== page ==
American Marketer


How to engage smartphone shoppers and use showrooming to your advantage

September 10, 2012

Jerry Spelic is director of marketing at Easy2 Technologies


By Jerry Spelic

Smartphones are powering commerce everywhere, but they are also creating an effect known as "showrooming." Showrooming is when shoppers visit a retail store to research a product but buy it online.

Retailers despise showrooming because they are assuming all the risk by stocking products and gaining none of the benefit of the sale, which is lost to a lower-priced, online-only seller or a competitor.

However, showrooming is not a rare or isolated event – it is happening in large numbers, every day.

Thirty-one percent of smartphone shoppers have researched products while in a store and 14 percent have used them to purchase a product while in a store, according to some studies. And of those who use smartphones in-store, 59 percent have used them to find a better price.

By bringing the Internet to the store, smartphones are promoting showrooming.

But all is not lost. Retailers can use showrooming to their advantage by giving shoppers engaging, informative product content. This will help create or preserve a sale at three crucial steps in the purchase process:

Information search
Six in 10 shoppers begin their research online, before ever going to a store (Cisco, October 2011). Providing these information-seeking shoppers with engaging online or tablet-optimized interactive product content such as product demonstrations that helps them choose the correct product based on their needs will help ensure that they buy from you.

For example, a shopper is interested in buying a stand mixer and visits a retailer’s site. There she finds a product demo of the mixer in which she is interested. She can view the mixer’s features and benefits, view a video of it in action, see attachments that could help her use the mixer more efficiently and for more applications, and see up-close images.

If this retailer did not have such interactive and engaging content, the shopper would almost certainly need to visit a store to view the product to decide whether or not to buy it – showrooming. But since the retailer offered such informative product information, showrooming was avoided and an online sale may have been created.

Evaluation of alternatives
Seventy-three percent of shoppers with smartphones prefer to use their mobile device in-store rather than ask a sales associate for help (Accenture, 2010). Wow.

Now, imagine a shopper standing in the aisle, trying to decide between several blenders. She would really rather not ask anyone for help, so she turns to her smartphone. Instead of letting the shopper find a blender elsewhere, help her decide.

Retailers can offer product selectors that help the in-aisle shopper choose between alternatives.

Product selectors present shoppers with a series of questions that narrow down product choices based on their answers.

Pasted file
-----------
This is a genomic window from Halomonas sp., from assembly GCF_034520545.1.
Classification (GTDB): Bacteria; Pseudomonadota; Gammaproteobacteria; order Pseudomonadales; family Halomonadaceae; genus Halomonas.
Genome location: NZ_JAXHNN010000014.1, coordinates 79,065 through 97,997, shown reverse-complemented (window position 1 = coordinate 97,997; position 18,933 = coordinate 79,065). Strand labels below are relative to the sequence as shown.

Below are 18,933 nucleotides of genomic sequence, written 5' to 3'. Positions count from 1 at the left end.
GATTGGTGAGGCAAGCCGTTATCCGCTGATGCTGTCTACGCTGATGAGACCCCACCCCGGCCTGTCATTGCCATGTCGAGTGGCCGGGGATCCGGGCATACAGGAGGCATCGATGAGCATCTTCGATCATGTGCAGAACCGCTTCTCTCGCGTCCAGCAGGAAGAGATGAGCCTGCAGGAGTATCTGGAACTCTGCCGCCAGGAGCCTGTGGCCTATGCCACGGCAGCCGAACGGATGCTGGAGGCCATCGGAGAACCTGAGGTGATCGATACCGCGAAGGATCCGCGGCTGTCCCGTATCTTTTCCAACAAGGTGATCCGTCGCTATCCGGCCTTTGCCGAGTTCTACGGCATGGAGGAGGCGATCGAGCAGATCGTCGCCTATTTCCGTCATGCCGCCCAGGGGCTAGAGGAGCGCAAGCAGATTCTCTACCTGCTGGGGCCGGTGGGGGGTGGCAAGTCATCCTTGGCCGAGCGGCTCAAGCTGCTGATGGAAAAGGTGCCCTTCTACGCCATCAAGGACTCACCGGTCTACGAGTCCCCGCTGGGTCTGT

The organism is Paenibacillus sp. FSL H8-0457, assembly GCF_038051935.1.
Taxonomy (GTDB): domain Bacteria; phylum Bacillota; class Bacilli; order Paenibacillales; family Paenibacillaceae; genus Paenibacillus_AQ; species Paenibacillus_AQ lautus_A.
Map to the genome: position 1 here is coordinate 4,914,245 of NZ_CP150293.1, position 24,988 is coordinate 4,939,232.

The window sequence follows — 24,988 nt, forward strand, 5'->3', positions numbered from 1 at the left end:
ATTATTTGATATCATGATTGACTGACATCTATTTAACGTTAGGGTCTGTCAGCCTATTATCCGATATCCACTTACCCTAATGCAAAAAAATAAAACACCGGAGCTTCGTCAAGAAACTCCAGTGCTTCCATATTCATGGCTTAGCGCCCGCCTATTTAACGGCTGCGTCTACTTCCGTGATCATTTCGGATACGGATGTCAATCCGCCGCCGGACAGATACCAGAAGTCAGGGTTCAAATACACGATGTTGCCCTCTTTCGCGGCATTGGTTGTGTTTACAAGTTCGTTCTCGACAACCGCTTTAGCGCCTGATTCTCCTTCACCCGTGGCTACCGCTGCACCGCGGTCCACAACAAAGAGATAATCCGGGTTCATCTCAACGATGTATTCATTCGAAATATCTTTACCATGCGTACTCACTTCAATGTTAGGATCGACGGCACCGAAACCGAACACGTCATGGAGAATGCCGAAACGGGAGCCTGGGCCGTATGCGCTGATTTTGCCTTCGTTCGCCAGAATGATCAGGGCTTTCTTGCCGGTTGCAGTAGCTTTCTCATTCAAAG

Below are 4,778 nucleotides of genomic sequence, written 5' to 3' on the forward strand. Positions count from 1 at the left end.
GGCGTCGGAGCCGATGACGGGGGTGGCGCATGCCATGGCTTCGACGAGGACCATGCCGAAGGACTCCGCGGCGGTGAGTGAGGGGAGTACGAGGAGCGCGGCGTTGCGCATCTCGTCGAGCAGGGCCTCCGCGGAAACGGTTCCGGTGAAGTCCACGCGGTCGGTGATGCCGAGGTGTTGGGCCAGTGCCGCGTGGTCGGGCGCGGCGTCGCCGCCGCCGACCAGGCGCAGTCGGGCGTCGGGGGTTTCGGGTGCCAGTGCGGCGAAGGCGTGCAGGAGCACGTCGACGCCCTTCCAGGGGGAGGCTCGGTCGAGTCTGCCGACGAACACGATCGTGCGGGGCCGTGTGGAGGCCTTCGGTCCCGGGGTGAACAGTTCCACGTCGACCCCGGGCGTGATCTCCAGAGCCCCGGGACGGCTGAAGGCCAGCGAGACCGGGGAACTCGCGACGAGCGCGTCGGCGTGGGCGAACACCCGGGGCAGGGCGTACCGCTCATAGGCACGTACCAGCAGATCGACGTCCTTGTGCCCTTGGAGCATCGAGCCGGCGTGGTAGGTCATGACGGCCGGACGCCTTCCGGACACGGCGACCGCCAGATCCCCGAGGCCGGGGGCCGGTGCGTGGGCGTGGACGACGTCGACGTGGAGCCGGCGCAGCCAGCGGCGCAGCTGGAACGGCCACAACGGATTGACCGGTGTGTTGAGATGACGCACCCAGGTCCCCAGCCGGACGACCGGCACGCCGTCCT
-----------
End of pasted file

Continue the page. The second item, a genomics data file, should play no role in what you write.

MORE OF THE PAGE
Positioning a shelf-talker or aisle violator with a QR code linked to a product selector allows brands and the retailer to always be “in the aisle,” helping shoppers choose the right product for their needs. Again, this can help create or preserve the sale, and generate brand loyalty at the same time.

A shopper in the aisle who is searching for product information is begging you to help her buy the product. Give her engaging and educational content to ensure that she completes the purchase, because the only things that separate one retailer from another are information and pricing.

Purchase decision
The statistics are staggering: close to 50 percent of all shoppers in the United States are using their mobile device to research and browse products; just under 60 percent use their device while shopping; and, of those mobile shoppers, 70 percent are visiting a store’s site – while in the store.

This is a strong indication that consumers want to interact with products, especially while they shop. Providing smartphone-optimized product content on your site will help in-aisle shoppers buy from you.

Manufacturers are increasingly putting QR codes on their product packaging or in advertising. When scanned with a mobile device, the codes link to a Web page that displays more information about the product.

Retailers should insist that their vendors provide shoppers with interactive content because in-store conversion rate for shoppers who used a retailer's own site was 20 percent higher than those who used an app or site belonging to another business (Deloitte, March 2012).

This is a great opportunity to use QR codes to direct shoppers to engaging smartphone-optimized product content such as demos and selectors.

SHOWROOMING IS a fact of life. Providing shoppers better product content than your competitors will help ensure that they will purchase from you rather than from a competitor.

Jerry Spelic is director of marketing for Easy2 Technologies, Cleveland, OH. Reach him at